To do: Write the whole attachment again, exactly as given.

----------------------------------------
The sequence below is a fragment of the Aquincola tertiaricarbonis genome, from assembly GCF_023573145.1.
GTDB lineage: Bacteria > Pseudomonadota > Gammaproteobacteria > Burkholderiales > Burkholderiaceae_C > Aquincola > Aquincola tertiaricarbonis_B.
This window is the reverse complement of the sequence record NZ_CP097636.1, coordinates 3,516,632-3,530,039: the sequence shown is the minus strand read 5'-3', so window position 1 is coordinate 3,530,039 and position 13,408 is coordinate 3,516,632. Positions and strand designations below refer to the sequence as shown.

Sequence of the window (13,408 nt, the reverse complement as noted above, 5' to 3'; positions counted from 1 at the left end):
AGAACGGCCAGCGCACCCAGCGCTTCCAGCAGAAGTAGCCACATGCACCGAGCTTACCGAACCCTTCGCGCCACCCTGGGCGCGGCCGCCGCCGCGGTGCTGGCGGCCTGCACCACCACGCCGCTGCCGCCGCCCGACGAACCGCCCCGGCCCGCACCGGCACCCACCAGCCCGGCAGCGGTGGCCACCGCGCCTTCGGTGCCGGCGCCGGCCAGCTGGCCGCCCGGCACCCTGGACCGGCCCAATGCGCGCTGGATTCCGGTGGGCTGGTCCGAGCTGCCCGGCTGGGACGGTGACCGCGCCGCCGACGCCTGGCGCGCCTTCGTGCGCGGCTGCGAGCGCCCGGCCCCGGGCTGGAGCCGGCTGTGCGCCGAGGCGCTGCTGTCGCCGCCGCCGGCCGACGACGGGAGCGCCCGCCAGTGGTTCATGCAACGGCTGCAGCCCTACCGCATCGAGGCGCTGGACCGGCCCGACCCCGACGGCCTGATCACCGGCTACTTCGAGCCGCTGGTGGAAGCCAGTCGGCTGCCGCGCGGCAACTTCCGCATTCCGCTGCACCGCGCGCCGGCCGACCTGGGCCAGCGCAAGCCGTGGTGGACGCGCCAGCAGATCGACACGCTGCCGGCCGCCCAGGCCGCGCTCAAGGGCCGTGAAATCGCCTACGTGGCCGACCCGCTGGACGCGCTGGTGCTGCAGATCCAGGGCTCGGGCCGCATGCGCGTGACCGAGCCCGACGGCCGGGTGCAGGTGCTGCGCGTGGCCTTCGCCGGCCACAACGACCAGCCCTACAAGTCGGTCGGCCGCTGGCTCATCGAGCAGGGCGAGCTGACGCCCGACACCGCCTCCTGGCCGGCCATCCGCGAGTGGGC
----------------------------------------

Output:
The sequence below is a fragment of the Aquincola tertiaricarbonis genome, from assembly GCF_023573145.1.
GTDB lineage: Bacteria > Pseudomonadota > Gammaproteobacteria > Burkholderiales > Burkholderiaceae_C > Aquincola > Aquincola tertiaricarbonis_B.
This window is the reverse complement of the sequence record NZ_CP097636.1, coordinates 3,516,632-3,530,039: the sequence shown is the minus strand read 5'-3', so window position 1 is coordinate 3,530,039 and position 13,408 is coordinate 3,516,632. Positions and strand designations below refer to the sequence as shown.

Sequence of the window (13,408 nt, the reverse complement as noted above, 5' to 3'; positions counted from 1 at the left end):
AGAACGGCCAGCGCACCCAGCGCTTCCAGCAGAAGTAGCCACATGCACCGAGCTTACCGAACCCTTCGCGCCACCCTGGGCGCGGCCGCCGCCGCGGTGCTGGCGGCCTGCACCACCACGCCGCTGCCGCCGCCCGACGAACCGCCCCGGCCCGCACCGGCACCCACCAGCCCGGCAGCGGTGGCCACCGCGCCTTCGGTGCCGGCGCCGGCCAGCTGGCCGCCCGGCACCCTGGACCGGCCCAATGCGCGCTGGATTCCGGTGGGCTGGTCCGAGCTGCCCGGCTGGGACGGTGACCGCGCCGCCGACGCCTGGCGCGCCTTCGTGCGCGGCTGCGAGCGCCCGGCCCCGGGCTGGAGCCGGCTGTGCGCCGAGGCGCTGCTGTCGCCGCCGCCGGCCGACGACGGGAGCGCCCGCCAGTGGTTCATGCAACGGCTGCAGCCCTACCGCATCGAGGCGCTGGACCGGCCCGACCCCGACGGCCTGATCACCGGCTACTTCGAGCCGCTGGTGGAAGCCAGTCGGCTGCCGCGCGGCAACTTCCGCATTCCGCTGCACCGCGCGCCGGCCGACCTGGGCCAGCGCAAGCCGTGGTGGACGCGCCAGCAGATCGACACGCTGCCGGCCGCCCAGGCCGCGCTCAAGGGCCGTGAAATCGCCTACGTGGCCGACCCGCTGGACGCGCTGGTGCTGCAGATCCAGGGCTCGGGCCGCATGCGCGTGACCGAGCCCGACGGCCGGGTGCAGGTGCTGCGCGTGGCCTTCGCCGGCCACAACGACCAGCCCTACAAGTCGGTCGGCCGCTGGCTCATCGAGCAGGGCGAGCTGACGCCCGACACCGCCTCCTGGCCGGCCATCCGCGAGTGGGC